16 Of The Greatest Canadian Inventions
In this series, Wendy Mesley presents a list that the participating public has voted as the Greatest Canadians in the country's history. However, the top 10 list is listed alphabetically, not by vote. Among those 10, who is the Greatest of all? One of the Prime Ministers like John A. Macdonald, Lester B. Pearson or Pierre Trudeau? One of the scientists like the insulin inventing Dr. Frederick Banting, the environmental crusader, David Suzuki, or the multi-disciplined inventor, Alexander Graham Bell? The ardently conservative hockey pundit Don Cherry or the equally steadfast socialist politician, Tommy Douglas? Is it the great hockey player, Wayne Gretzky, or the courageous cross-country runner/cancer activist hero Terry Fox? Celebrities from various walks of life state their case for why their particular Canadian should be the one, but it will be the votes of the viewers that will make the final decision. Written by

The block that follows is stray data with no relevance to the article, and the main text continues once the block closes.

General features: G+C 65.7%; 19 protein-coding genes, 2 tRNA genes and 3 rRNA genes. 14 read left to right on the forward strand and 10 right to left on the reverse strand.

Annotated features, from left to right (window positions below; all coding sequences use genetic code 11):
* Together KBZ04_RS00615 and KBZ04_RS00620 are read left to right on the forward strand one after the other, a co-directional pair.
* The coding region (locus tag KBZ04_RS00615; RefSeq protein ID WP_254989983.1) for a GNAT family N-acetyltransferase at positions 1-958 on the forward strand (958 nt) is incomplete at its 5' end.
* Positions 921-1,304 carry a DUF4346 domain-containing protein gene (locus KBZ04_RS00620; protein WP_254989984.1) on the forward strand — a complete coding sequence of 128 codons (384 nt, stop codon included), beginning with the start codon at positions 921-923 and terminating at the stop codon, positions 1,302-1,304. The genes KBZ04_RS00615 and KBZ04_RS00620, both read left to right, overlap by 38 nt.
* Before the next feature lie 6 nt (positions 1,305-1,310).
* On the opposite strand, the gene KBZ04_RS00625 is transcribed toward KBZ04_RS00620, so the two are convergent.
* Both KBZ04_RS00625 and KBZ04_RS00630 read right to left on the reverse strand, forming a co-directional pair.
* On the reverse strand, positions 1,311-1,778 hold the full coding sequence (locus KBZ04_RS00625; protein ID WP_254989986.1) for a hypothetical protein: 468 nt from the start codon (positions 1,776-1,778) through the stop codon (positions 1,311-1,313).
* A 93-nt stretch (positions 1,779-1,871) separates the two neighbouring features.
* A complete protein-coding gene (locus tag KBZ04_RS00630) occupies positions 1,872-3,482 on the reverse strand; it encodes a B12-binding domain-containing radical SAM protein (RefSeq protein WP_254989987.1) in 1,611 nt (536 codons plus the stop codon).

Greatest Canadian Tommy Douglas Essay
Penfield was not only a groundbreaking researcher and devoted surgeon. During his life he was called "the greatest living Canadian." He devoted much thinking to the mystery of the mind, and continued until his death in 1976 to contemplate and question whether there is a scientific basis for the existence of the human soul.
Even without a great jumper, though, Barrett should be able to thrive at the NBA level. Playing as a lead ball handler means he wouldn’t spend as much time spotting up, and he’s agile and savvy enough to take advantage of the space created when defenders sag off him. As he gets older and adds weight to his frame, he will have the physical tools to match up with all three perimeter positions, making it easy to put shooters around him who can space the floor. His rebounding ability means he might eventually be able to play some as a small-ball power forward, as he averaged 8.3 rebounds a game in the tournament: